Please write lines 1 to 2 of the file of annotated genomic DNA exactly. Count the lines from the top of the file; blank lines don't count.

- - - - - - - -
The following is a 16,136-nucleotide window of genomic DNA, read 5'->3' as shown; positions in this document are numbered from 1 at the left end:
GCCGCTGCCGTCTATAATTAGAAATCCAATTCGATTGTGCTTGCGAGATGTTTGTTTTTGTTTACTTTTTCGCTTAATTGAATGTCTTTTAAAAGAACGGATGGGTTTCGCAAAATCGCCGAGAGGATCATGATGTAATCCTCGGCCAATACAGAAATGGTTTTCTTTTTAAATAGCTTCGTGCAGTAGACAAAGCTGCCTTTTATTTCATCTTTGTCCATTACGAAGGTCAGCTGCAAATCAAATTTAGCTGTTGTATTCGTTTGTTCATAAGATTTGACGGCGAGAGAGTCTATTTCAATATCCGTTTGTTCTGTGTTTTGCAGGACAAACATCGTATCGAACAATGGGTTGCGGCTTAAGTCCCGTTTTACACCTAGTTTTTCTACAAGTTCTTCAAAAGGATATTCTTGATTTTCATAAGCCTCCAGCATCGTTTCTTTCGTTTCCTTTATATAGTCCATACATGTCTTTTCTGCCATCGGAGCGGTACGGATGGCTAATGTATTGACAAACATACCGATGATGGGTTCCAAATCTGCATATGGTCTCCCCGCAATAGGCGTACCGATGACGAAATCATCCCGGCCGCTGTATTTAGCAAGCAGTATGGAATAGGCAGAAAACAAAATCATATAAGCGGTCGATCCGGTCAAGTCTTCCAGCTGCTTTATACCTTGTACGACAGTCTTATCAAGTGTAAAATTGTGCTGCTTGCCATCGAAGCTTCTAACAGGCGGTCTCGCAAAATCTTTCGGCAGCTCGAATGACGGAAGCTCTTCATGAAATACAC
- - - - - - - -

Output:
The following is a 16,136-nucleotide window of genomic DNA, read 5'->3' as shown; positions in this document are numbered from 1 at the left end:
GCCGCTGCCGTCTATAATTAGAAATCCAATTCGATTGTGCTTGCGAGATGTTTGTTTTTGTTTACTTTTTCGCTTAATTGAATGTCTTTTAAAAGAACGGATGGGTTTCGCAAAATCGCCGAGAGGATCATGATGTAATCCTCGGCCAATACAGAAATGGTTTTCTTTTTAAATAGCTTCGTGCAGTAGACAAAGCTGCCTTTTATTTCATCTTTGTCCATTACGAAGGTCAGCTGCAAATCAAATTTAGCTGTTGTATTCGTTTGTTCATAAGATTTGACGGCGAGAGAGTCTATTTCAATATCCGTTTGTTCTGTGTTTTGCAGGACAAACATCGTATCGAACAATGGGTTGCGGCTTAAGTCCCGTTTTACACCTAGTTTTTCTACAAGTTCTTCAAAAGGATATTCTTGATTTTCATAAGCCTCCAGCATCGTTTCTTTCGTTTCCTTTATATAGTCCATACATGTCTTTTCTGCCATCGGAGCGGTACGGATGGCTAATGTATTGACAAACATACCGATGATGGGTTCCAAATCTGCATATGGTCTCCCCGCAATAGGCGTACCGATGACGAAATCATCCCGGCCGCTGTATTTAGCAAGCAGTATGGAATAGGCAGAAAACAAAATCATATAAGCGGTCGATCCGGTCAAGTCTTCCAGCTGCTTTATACCTTGTACGACAGTCTTATCAAGTGTAAAATTGTGCTGCTTGCCATCGAAGCTTCTAACAGGCGGTCTCGCAAAATCTTTCGGCAGCTCGAATGACGGAAGCTCTTCATGAAATACAC